Posted by: fvbcdm | January 25, 2012

Feast of the Conversion of Saint Paul (25 Jan 2012)

Today the Church celebrates the conversion of Saint Paul, one of the most important events in the history of the early church.  Paul, whose name was originally Saul, was a deeply religious Jew and very fiery persecutor of the new Christian group which he saw as a threat to the Jewish religious community.  He was on his way to Damascus with authorization from the Jewish high court, called the Sanhedrin, to arrest any Christians he found there and bring them back in chains to be imprisoned and perhaps killed in Jerusalem.  But Our Lord had other plans.  On the road to Damascus, Paul was enveloped in a bright light that blinded him; an unknown force knocked him to the ground, and in the midst of all this, a voice said to him: Saul, Saul, why are you persecuting me?  He didn’t recognize the voice, so he asked, Who are you, sir?  The voice replied, I am Jesus of Nazareth whom you are persecuting.  Actually, Jesus had risen to heaven some time before that; Saul was persecuting the followers of Jesus, whom Our Lord graciously identified with himself.   Here we have a striking example of the truth of Our Lord’s words, “Whatever you do to my least brothers, you do to me.”  Paul was persecuting the disciples of Jesus, so he was persecuting Jesus himself.

A devout Christian by the name of Ananias was instructed  by Our Lord to go and get the still blind Paul and lead him into the Christian community of Damascus.  When Ananias objected on the grounds that Paul had done the Christian community in Jerusalem much harm, he was told, “Go! This man is the instrument I have chosen to bring my name to the gentiles and their kings, and to the people of Israel.”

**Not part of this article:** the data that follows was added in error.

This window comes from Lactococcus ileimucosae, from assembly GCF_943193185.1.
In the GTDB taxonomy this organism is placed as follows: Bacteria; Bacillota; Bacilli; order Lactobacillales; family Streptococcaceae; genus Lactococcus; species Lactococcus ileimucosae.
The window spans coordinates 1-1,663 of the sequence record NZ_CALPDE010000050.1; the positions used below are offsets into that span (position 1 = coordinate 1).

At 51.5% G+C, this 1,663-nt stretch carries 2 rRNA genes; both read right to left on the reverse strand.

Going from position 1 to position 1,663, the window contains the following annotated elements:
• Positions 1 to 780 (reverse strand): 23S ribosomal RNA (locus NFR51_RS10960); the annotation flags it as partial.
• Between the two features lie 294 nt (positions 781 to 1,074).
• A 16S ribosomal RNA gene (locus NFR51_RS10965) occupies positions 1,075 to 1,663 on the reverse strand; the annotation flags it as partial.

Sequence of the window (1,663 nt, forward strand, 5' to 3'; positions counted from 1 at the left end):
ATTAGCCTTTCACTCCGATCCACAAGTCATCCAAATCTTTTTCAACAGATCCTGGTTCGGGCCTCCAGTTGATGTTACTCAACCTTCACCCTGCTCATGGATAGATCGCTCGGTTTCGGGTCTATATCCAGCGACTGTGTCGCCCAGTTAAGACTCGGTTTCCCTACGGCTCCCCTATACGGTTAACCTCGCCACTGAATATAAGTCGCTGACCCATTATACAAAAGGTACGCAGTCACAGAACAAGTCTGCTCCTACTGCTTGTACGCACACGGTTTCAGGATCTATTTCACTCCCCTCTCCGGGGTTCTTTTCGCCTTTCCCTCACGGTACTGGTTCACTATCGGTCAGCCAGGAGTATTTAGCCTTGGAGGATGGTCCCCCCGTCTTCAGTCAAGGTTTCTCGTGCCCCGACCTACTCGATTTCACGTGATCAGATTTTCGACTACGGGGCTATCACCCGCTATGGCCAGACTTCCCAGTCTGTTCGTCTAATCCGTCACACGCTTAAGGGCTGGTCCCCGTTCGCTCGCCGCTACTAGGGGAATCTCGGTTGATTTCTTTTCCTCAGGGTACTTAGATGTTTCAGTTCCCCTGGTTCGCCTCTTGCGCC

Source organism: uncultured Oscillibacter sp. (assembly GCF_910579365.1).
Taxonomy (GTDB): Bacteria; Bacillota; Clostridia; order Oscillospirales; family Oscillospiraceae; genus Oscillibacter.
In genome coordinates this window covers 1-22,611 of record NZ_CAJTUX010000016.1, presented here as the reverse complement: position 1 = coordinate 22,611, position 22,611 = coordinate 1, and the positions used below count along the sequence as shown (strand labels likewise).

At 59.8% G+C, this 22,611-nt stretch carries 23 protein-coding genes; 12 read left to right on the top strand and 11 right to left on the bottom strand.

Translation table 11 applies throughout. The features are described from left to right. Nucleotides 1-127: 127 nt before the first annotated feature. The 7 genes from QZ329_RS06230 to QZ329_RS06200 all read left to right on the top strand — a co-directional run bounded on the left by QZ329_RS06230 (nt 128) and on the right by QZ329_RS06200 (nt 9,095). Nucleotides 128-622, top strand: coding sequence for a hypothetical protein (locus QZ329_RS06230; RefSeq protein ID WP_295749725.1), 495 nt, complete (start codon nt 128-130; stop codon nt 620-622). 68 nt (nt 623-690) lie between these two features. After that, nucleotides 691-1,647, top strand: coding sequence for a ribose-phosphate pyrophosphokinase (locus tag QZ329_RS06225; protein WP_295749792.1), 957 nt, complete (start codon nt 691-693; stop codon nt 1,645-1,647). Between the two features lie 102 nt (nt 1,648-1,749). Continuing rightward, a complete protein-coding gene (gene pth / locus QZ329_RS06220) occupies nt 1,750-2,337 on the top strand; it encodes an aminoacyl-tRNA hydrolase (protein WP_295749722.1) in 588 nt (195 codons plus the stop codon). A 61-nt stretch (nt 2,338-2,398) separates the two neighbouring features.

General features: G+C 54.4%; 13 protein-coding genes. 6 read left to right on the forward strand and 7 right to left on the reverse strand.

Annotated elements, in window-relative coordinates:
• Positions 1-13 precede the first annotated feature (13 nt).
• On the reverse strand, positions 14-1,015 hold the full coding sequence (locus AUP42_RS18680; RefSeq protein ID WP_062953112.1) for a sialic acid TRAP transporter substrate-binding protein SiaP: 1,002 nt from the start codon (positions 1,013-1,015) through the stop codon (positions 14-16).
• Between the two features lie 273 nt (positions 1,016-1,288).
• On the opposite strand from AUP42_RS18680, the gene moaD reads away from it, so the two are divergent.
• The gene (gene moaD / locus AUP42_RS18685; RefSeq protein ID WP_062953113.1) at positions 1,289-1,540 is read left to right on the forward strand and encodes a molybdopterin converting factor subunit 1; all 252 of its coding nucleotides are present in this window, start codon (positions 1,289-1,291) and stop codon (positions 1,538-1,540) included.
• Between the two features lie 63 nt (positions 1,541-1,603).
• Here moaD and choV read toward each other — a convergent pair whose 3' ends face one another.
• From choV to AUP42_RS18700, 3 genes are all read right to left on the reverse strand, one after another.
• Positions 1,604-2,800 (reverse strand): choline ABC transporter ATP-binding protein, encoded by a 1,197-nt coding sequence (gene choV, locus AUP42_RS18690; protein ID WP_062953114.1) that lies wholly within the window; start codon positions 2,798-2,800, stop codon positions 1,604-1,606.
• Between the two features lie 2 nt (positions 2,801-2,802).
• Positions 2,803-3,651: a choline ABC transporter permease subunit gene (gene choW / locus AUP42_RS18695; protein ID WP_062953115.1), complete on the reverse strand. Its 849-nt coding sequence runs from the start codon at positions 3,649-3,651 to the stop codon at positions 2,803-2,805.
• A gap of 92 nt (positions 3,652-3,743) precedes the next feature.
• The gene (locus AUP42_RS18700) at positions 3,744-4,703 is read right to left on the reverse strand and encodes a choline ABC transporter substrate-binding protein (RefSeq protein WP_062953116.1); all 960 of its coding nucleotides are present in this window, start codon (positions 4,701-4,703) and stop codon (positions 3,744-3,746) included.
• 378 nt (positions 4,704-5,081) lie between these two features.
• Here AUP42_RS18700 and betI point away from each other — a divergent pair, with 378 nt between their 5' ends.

Now we have a very touching example of humble obedience of a servant to his divine master.  Afraid of Paul as he was, Ananias did as Our Lord told him.  He went, found Paul, laid hands on him, and said, Saul, my brother—MY BROTHER— I have been sent by the Lord Jesus . . . to help you recover your sight and to be filled with the Holy Spirit.  Not only does Ananias show humility and obedience, but love and total forgiveness of a former enemy.  No longer afraid of Saul, Ananias now eagerly goes to him, lays hands upon him in blessing and deliverance from blindness, and welcomes him into the Christian community.  

When Our Lord spoke of Paul as “the instrument I have chosen,” only Jesus knew all that that really meant.  It meant that this Paul would be placed on a par with the other apostles chosen during Jesus’s lifetime and he would become a tremendous force for good as apostle, bishop, and composer of a great part of the New Testament.  That is why today we celebrate his conversion, and we read from his writings almost every day in the Mass and the liturgy of the hours which are so important in our Catholic prayer life.  Thank you for seeking God’s truth. God bless you. Father Victor Brown, O.P.

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